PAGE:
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Single molecule biophysics

Carmine Di Rienzo, Paolo Annibale
The determination of the mode and rapidity of motion of individual molecules within a biological sample is becoming a more and more common analysis in biophysical investigations. Single molecule tracking (SMT) techniques allow reconstructing the trajectories of individual molecules within a movie, provided that the position from one frame to the other can be correctly linked. The outcomes, however, appear to depend on the specific method used, and most techniques display a limitation to capture fast modes of motion in a crowded environment...
October 1, 2016: Optics Letters
Tapas Paul, Subhas Chandra Bera, Nidhi Agnihotri, Padmaja P Mishra
A remarkable observation about adsorption and desorption mechanism of single-stranded oligo nucleotides and hybridization of double stranded DNA (ds-DNA) on graphene oxide (GO) surface has been monitored using ensemble and single molecule fluorescence methods. The probe and target DNA, both labeled individually with fluorescence resonance energy transfer (FRET) pair and having similar adsorption affinity towards the GO surface are used to provide the detailed insight into the hybridization mechanism. The single molecule-FRET (sm-FRET) results reveals the DNA hybridization mechanism to happen "in situ", i...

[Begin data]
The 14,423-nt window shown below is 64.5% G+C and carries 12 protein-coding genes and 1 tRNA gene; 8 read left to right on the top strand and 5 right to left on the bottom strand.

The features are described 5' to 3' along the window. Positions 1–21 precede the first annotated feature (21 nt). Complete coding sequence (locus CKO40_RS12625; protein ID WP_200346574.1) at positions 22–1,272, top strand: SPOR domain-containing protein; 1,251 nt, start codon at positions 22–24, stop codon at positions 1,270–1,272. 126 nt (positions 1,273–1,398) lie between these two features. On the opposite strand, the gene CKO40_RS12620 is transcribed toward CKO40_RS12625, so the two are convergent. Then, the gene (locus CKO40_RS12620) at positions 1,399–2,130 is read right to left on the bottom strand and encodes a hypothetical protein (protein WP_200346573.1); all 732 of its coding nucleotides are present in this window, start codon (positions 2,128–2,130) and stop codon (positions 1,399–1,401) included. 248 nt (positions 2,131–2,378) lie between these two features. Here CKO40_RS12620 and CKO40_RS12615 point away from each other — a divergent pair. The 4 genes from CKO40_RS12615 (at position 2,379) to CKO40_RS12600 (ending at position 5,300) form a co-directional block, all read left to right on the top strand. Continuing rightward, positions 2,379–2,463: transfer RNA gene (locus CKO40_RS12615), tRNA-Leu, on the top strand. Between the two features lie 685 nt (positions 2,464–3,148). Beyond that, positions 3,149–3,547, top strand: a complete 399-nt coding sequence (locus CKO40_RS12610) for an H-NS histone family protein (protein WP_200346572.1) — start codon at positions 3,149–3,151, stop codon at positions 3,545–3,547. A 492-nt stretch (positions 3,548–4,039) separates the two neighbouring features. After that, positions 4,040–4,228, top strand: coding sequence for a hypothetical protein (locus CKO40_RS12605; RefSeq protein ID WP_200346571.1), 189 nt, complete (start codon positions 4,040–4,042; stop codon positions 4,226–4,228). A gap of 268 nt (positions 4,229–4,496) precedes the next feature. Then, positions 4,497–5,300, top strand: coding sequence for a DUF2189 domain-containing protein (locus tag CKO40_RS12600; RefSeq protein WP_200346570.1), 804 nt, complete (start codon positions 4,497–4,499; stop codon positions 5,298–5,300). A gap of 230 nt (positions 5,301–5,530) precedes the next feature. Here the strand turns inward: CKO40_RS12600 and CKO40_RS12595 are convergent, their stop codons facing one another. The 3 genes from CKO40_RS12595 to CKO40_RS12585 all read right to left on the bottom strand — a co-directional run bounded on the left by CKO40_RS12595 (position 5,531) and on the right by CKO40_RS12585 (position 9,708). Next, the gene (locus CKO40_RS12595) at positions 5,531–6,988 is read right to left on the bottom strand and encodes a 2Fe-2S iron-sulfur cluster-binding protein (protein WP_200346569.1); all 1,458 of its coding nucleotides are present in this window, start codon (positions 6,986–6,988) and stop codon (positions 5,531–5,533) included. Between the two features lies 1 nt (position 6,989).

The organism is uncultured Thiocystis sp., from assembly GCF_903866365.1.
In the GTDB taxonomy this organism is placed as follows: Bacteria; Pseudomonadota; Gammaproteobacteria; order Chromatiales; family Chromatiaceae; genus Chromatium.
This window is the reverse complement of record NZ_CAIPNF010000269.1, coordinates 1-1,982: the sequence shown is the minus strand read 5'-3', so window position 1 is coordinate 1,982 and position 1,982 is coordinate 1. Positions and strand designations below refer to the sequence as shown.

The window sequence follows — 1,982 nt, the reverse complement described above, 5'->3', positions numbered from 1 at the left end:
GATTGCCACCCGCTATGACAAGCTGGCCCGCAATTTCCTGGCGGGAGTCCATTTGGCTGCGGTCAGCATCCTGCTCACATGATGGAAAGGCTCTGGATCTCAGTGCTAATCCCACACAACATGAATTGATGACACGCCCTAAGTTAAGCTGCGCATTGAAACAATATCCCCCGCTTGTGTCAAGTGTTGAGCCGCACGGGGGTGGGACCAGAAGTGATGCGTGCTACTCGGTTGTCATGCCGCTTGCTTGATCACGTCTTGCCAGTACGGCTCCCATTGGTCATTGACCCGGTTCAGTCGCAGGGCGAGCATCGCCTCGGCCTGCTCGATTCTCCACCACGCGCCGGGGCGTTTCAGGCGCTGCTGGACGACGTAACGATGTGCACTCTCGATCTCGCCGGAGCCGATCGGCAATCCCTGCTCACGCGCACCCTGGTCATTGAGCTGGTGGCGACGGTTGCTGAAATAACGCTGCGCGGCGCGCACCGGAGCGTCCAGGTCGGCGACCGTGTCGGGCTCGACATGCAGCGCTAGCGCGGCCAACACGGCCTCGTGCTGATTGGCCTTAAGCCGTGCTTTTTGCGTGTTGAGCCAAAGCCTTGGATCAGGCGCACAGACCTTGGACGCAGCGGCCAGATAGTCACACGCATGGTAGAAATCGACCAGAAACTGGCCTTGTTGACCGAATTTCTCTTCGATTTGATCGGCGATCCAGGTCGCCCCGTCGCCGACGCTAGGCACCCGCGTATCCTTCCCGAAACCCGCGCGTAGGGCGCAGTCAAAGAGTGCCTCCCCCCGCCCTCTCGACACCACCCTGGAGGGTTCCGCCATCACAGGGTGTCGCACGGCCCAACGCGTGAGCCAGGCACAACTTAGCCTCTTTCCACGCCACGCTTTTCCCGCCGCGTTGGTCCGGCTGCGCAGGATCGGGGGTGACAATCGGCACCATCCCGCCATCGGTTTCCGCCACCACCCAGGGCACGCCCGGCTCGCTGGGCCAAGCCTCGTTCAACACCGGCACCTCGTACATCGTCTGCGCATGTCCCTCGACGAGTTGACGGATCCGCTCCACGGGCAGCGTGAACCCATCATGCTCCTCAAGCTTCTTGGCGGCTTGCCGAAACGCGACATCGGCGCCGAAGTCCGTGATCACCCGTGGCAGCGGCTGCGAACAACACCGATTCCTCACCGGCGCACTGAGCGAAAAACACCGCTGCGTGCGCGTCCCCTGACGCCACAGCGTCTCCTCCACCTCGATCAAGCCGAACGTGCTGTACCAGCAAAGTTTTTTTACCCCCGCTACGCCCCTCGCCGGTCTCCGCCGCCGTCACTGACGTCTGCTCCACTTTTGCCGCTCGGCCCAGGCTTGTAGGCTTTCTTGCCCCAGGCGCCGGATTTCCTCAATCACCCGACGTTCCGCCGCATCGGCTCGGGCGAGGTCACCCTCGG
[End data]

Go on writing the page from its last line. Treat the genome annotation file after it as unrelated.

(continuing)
October 17, 2016: Journal of Physical Chemistry. B
Shalom D Goldberg, Rosa M F Cardoso, Tricia Lin, Tracy Spinka-Doms, Donna Klein, Steven A Jacobs, Vadim Dudkin, Gary Gilliland, Karyn T O'Neil
Targeted delivery of therapeutic payloads to specific tissues and cell types is an important component of modern pharmaceutical development. Antibodies or other scaffold proteins can provide the cellular address for delivering a covalently linked therapeutic via specific binding to cell-surface receptors. Optimization of the conjugation site on the targeting protein, linker chemistry and intracellular trafficking pathways can all influence the efficiency of delivery and potency of the drug candidate. In this study, we describe a comprehensive engineering experiment for an EGFR binding Centyrin, a highly stable fibronectin type III (FN3) domain, wherein all possible single-cysteine replacements were evaluated for expression, purification, conjugation efficiency, retention of target binding, biophysical properties and delivery of a cytotoxic small molecule payload...